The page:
The Office of the Ombudsman has affirmed the graft and usurpation of authority indictment of former Philippine President Benigno “Noynoy” Aquino III in connection with the botched Mamasapano operation that led to the deaths of 44 police commandos two years ago.
In a resolution approved Monday, September 11, Ombudsman Conchita Carpio-Morales rejected Aquino’s motion for partial reconsideration which cites his indictment a “misappreciation of facts and specious application of the law.”
“While a President of the Republic is certainly possessed with broad discretionary powers, the exercise thereof must not, however, be done in violation of a law or laws, much less when such constitutes a crime,” the resolution read.
Aquino was indicted of violating the Section 3(a) of the Anti-Graft and Corrupt Practices Act, or Republic Act (RA) No. 3019, and of usurpation of authority under Article 177 of the Revised Penal Code over his alleged role in the tragic operation dubbed as “Oplan Exodus” on January 25, 2015 in Mamasapano, Mindanao, where 44 Special Action Force (SAF) were slain in an ambush.
Section 3(a) of RA 3019 states that it is unlawful for any public officer to persuade, induce or influence another public officer to perform an act constituting a violation of rules and regulations duly promulgated by competent authority.
Usurpation of authority, on the other hand, is committed when a person falsely represents himself as a government official or performs any act pertaining to any person in authority without being lawfully entitled to do so.
In his appeal, Aquino lamented that he was not given the opportunity “to adequately address and refute the charges… prior to the issuance of the Assailed Resolution.”
He further noted that the Assailed Resolution was “not only premised on highly inaccurate and flawed facts, but the legal conclusions drawn from these facts were patently erroneous and bereft of any merit.”
The Ombudsman, however, asserted that the former president was “accorded the opportunity to be heard during the conduct of (the) preliminary investigation.”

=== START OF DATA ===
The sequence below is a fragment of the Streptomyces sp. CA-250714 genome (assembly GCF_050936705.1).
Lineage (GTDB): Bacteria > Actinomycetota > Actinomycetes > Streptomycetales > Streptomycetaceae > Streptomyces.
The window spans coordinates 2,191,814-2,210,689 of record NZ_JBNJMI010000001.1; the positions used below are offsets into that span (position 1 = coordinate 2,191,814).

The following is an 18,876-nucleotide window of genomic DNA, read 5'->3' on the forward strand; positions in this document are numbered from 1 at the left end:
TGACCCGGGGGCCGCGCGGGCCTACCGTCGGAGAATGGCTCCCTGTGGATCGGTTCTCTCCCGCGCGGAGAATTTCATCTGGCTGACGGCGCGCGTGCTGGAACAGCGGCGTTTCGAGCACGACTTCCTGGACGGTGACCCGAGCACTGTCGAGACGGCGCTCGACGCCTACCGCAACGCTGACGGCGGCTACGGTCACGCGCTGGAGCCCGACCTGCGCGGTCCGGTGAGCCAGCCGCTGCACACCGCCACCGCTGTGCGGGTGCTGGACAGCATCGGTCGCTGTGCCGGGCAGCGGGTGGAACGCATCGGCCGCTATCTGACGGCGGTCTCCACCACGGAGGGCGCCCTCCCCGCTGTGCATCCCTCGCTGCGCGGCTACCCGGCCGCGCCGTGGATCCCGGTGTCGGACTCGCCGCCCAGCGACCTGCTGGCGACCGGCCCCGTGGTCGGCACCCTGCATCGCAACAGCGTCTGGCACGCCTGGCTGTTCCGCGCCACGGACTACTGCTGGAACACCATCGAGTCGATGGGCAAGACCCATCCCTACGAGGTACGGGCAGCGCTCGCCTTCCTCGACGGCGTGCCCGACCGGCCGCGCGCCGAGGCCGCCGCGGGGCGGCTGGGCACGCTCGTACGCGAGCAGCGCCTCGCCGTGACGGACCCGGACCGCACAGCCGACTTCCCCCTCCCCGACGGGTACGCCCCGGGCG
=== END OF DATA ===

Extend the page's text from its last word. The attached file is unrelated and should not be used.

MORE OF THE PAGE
The indictment against Aquino’s co-accused—former Philippine National Police (PNP) Chief Alan Purisima and former PNP-SAF head Getulio Napeñas—was also sustained.
“President Aquino himself has repeatedly admitted and asserted in his counter-affidavit and in the instant motion that he utilized the services of Purisima for Oplan Exodus, albeit he is insisting that it was only for a limited role of a resource person,” the Ombudsman said.
“To this Office, however, the evidence on record regarding the extent of Purisima’s actual participation in Oplan Exodus… shows that he was certainly much more than being a resource person,” the Ombudsman added.
Oplan Exodus sought to neutralize terrorists Zulkifli bin Hir, more known as Marwan, and Abdul Basit Usman in the southern Philippines where various separatist rebel groups are based.
SAF troopers successfully killed Marwan during the raid but were ambushed by insurgent groups, including the Moro Islamic Liberation Front (MILF) and the Bangsamoro Islamic Freedom Fighters (BIFF)—leading to the death of 44 elite soldiers.
But the complaint for reckless imprudence resulting in multiple homicide against Aquino, which were filed by SAF 44 families’ lawyers from the Volunteers Against Crime and Corruption (VACC), were junked again due to “lack of probable cause.”
Morales previously said that Aquino’s negligence cannot be treated as the proximate cause of the deaths of the troopers. The proximate cause, she noted, was the “intentional act of shooting by hostile forces that included members of the MILF, BIFF,and PAGs (Private Armed Groups).”
“In addition to the absence of probable cause, counsel’s theory that 44 counts of reckless imprudence resulting in homicide lie against respondents is clearly bereft of merit,” the resolution said.
Following the Ombudsman’s decision, Aquino’s spokesperson Abi Valte said the former president will meet with his legal team “to determine his next course of action regarding this case.”
VACC chairman Dante Jimenez, meanwhile, lamented the Ombudsman’s “unfair” resolution on the Mamasapano case.
“Talagang halatang-halata na hindi nila isinama ang homicide sa kaso (It’s so obvious that the homicide charge was not included in the case),” Jimenez said in a statement.
“It’s so unfair, I will ask now the family, they want the Ombudsman to be removed, so we are looking at that option. We will ask the SAFF 44 if they want to join,” he added.